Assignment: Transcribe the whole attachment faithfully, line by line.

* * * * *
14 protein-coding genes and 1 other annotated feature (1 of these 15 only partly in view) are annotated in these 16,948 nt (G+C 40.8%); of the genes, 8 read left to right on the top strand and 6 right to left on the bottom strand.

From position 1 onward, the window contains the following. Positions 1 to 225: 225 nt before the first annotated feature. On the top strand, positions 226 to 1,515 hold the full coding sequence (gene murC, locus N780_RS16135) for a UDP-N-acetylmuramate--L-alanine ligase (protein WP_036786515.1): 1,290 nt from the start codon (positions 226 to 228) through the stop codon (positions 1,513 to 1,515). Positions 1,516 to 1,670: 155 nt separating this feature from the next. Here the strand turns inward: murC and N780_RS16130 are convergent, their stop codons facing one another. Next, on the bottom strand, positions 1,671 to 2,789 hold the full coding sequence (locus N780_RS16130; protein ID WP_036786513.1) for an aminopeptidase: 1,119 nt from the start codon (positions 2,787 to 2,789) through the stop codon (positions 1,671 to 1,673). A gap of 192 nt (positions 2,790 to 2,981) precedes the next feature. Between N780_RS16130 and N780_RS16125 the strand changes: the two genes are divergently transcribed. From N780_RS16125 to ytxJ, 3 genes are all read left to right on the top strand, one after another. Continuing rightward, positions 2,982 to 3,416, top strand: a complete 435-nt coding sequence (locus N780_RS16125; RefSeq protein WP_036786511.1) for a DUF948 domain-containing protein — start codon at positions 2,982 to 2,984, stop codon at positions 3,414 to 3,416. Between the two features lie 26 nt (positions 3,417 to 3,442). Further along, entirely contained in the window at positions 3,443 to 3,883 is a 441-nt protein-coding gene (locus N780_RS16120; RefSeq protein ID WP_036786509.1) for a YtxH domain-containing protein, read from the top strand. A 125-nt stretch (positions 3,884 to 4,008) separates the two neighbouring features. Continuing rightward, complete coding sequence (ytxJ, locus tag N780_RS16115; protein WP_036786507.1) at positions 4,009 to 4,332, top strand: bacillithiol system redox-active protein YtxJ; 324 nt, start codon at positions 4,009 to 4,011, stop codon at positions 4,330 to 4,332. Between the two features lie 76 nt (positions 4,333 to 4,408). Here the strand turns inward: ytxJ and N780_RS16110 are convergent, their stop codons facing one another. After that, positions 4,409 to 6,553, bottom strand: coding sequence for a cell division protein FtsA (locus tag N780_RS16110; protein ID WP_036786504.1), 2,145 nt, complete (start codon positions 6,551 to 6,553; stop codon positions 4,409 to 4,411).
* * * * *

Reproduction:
14 protein-coding genes and 1 other annotated feature (1 of these 15 only partly in view) are annotated in these 16,948 nt (G+C 40.8%); of the genes, 8 read left to right on the top strand and 6 right to left on the bottom strand.

From position 1 onward, the window contains the following. Positions 1 to 225: 225 nt before the first annotated feature. On the top strand, positions 226 to 1,515 hold the full coding sequence (gene murC, locus N780_RS16135) for a UDP-N-acetylmuramate--L-alanine ligase (protein WP_036786515.1): 1,290 nt from the start codon (positions 226 to 228) through the stop codon (positions 1,513 to 1,515). Positions 1,516 to 1,670: 155 nt separating this feature from the next. Here the strand turns inward: murC and N780_RS16130 are convergent, their stop codons facing one another. Next, on the bottom strand, positions 1,671 to 2,789 hold the full coding sequence (locus N780_RS16130; protein ID WP_036786513.1) for an aminopeptidase: 1,119 nt from the start codon (positions 2,787 to 2,789) through the stop codon (positions 1,671 to 1,673). A gap of 192 nt (positions 2,790 to 2,981) precedes the next feature. Between N780_RS16130 and N780_RS16125 the strand changes: the two genes are divergently transcribed. From N780_RS16125 to ytxJ, 3 genes are all read left to right on the top strand, one after another. Continuing rightward, positions 2,982 to 3,416, top strand: a complete 435-nt coding sequence (locus N780_RS16125; RefSeq protein WP_036786511.1) for a DUF948 domain-containing protein — start codon at positions 2,982 to 2,984, stop codon at positions 3,414 to 3,416. Between the two features lie 26 nt (positions 3,417 to 3,442). Further along, entirely contained in the window at positions 3,443 to 3,883 is a 441-nt protein-coding gene (locus N780_RS16120; RefSeq protein ID WP_036786509.1) for a YtxH domain-containing protein, read from the top strand. A 125-nt stretch (positions 3,884 to 4,008) separates the two neighbouring features. Continuing rightward, complete coding sequence (ytxJ, locus tag N780_RS16115; protein WP_036786507.1) at positions 4,009 to 4,332, top strand: bacillithiol system redox-active protein YtxJ; 324 nt, start codon at positions 4,009 to 4,011, stop codon at positions 4,330 to 4,332. Between the two features lie 76 nt (positions 4,333 to 4,408). Here the strand turns inward: ytxJ and N780_RS16110 are convergent, their stop codons facing one another. After that, positions 4,409 to 6,553, bottom strand: coding sequence for a cell division protein FtsA (locus tag N780_RS16110; protein ID WP_036786504.1), 2,145 nt, complete (start codon positions 6,551 to 6,553; stop codon positions 4,409 to 4,411).